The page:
All: My participation regarding the RSS error is as follows. Last fall the divergence between UAH and RSS was becoming significant. Since we had only NOAA-15 contributing data at the time and RSS had applied a diurnal correction to correct for spurious warming in their NOAA-15 data as the spacecraft drifted backward into a warmer time of day, we assumed our uncorrected LT data were spuriously warm, and made a note in the readme file. However, after accessing data from NASA’s AQUA satellite, which has onboard propulsion and so does not drift and so requires no correction, we found our NOAA-15 data and AQUA were almost identical (i.e. NOAA-15′s diurnal drift was tiny at this point.) Carl and I shared a number of emails and I pointed out in mid-January 2008 that the real shift between the datasets was actually Jan 2007 when I looked a little closer. He checked it out and discovered that a small change in his code in Jan neglected to adjust the post-2006 data with adjustments already applied by the data to that point. He fixed it quite quickly.

    That said, the recent publications on a number of tests for precision indicate that UAH data are more consistent with a number of other realizations of trends and correlations (Christy and Spencer 2005, Christy and Norris 2006, Christy et al. 2007, Randall and Herman 2008). Though we’ve issued a few press releases on these papers, virtually nothing was picked up by the media, so these results remain in obscurity. Nothing new.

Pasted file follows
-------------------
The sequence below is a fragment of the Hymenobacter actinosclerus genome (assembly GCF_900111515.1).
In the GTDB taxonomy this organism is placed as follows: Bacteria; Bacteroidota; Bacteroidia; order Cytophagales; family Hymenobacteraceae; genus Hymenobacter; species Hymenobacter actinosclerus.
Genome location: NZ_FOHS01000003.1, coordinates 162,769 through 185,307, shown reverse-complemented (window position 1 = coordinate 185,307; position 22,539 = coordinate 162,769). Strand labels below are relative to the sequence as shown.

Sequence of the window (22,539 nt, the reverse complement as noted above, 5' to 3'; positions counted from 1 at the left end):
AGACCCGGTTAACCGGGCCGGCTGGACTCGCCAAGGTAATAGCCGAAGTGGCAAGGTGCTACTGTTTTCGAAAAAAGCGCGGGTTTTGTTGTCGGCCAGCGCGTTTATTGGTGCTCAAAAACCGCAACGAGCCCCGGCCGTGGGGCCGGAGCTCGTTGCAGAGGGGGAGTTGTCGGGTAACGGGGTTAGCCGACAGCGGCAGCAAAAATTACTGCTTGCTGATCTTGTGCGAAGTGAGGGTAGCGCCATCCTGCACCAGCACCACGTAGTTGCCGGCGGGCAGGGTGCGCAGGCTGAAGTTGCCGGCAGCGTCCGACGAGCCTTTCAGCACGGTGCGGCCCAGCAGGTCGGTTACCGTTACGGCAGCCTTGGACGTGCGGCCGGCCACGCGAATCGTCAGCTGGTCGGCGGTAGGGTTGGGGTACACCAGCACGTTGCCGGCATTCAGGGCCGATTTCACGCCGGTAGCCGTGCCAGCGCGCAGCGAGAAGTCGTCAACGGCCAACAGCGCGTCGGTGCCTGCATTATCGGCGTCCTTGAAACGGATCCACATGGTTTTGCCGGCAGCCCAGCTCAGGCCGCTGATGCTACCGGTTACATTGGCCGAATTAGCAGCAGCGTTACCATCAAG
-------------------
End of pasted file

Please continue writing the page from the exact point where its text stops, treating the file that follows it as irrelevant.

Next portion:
Now, I have one misrepresentation to point out on Steve M.’s charts. The temperature comparisons shown are not apples to apples. All climate models indicate the global tropospheric temperature should warm at a rate of 1.2 times that of the surface (1.4 times that of the surface for the tropics – see CCSP SAP 1.1. or Douglass et al. 2007). So, to put surface temperature projections from models on a chart with observed tropospheric temperatures, one must reduce the tropospheric temperature trend by a factor of 1.2 for the comparison to be legitimate. I think the result would be of interest to the readers, and it is entirely defensible as shown in numerous publications.

  109. Geoff Sherrington
    Posted Jan 25, 2008 at 10:05 PM | Permalink | Reply

    Re # 109 J Christy

    All climate models indicate the global tropospheric temperature should warm at a rate of 1.2 times that of the surface ……

    Forget the models for a moment, please. What do the measurements say?

    There is an ever-increasing populace who have lost faith in model predictions.

  110. Posted Jan 26, 2008 at 8:23 AM | Permalink | Reply

    Re #110 Good paper

  111. bender
    Posted Jan 26, 2008 at 8:29 AM | Permalink | Reply

    #111 That’s the one that G. Schmidt tried to refute by showing how massive the error bars are on the GCM output. ‘See, they overlap!’ That’s how desperate he was.

  112. bender
    Posted Jan 26, 2008 at 8:33 AM | Permalink | Reply

    #112
    http://www.realclimate.org/index.php/archives/2007/12/tropical-troposphere-trends/langswitch_lang/in